4. To guard their food or toys
Rottweilers, like all dogs, can become territorial or aggressive around food or favorite possessions like toys, beds, or blankets.
Rottweilers do love to eat and Rottweiler obesity is common issue pet owners face.
In some cases, multi-dog families may end up dealing with a food-aggressive or toy-aggressive Rottweiler if another dog in the family gets into the habit of trying to steal the Rottie’s food.
5. To indicate pain
While dogs have been domesticated companions to humans for millennia, this doesn’t mean all their wild instincts are dead.
A Rottweiler that is feeling ill or in pain is still genetically programmed to try to hide it. So if your Rottweiler is growling and you cannot detect any other possible explanation for it, you may want to schedule a visit to your canine veterinarian.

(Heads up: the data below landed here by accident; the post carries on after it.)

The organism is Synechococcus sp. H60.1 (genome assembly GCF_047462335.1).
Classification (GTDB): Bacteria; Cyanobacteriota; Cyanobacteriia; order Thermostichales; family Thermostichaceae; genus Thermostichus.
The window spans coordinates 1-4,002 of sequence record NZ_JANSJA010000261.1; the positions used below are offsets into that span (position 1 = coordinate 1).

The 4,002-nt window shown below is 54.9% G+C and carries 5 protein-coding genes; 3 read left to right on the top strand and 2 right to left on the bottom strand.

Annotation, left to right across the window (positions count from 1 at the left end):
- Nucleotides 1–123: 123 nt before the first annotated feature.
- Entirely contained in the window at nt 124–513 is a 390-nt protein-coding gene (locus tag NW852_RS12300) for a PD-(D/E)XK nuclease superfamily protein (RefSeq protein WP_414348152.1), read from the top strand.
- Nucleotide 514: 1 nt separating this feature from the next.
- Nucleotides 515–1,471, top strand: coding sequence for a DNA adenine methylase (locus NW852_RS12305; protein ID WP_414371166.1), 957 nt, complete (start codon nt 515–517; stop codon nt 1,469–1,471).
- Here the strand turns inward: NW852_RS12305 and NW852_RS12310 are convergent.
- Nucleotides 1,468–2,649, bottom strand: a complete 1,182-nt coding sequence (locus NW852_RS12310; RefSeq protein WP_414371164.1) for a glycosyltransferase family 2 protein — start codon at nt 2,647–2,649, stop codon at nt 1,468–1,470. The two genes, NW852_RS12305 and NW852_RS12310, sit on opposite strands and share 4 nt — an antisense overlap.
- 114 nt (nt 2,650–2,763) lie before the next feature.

6. To express uncertainty
In herding, guarding and protecting dog breed like the Rottweiler, a good motto could be “when in doubt, growl.”
Whereas the always friendly Golden Retriever might opt to lick or whine, the Rottweiler is more likely to bark or growl when they are not sure how to interpret a situation.
Training a Rottweiler Not to Growl
As Whole Dog Journal points out, training a Rottweiler not to growl begins with decoding why that dog is growling in the first place.
Start by noticing when your Rottweiler growls. If it only happens when your Rottie is leashed, or is meeting other dogs, or is getting fed, then that is the trigger issue you need to work with.
With a large, powerful dog breed like the Rottweiler, you always want to use only positive training and socialization methods. Here, “positive” means reward-based rather than punishment-based.
Rewards can include treats, pats, gifts of a favorite toy and playtime, and praise.
By rewarding desired behavior and not reacting to unwanted behavior, your smart Rottweiler will quickly learn that growling is not going to get your attention or a response.
Taking K-9 classes can also help refine your dog’s understanding of when to growl.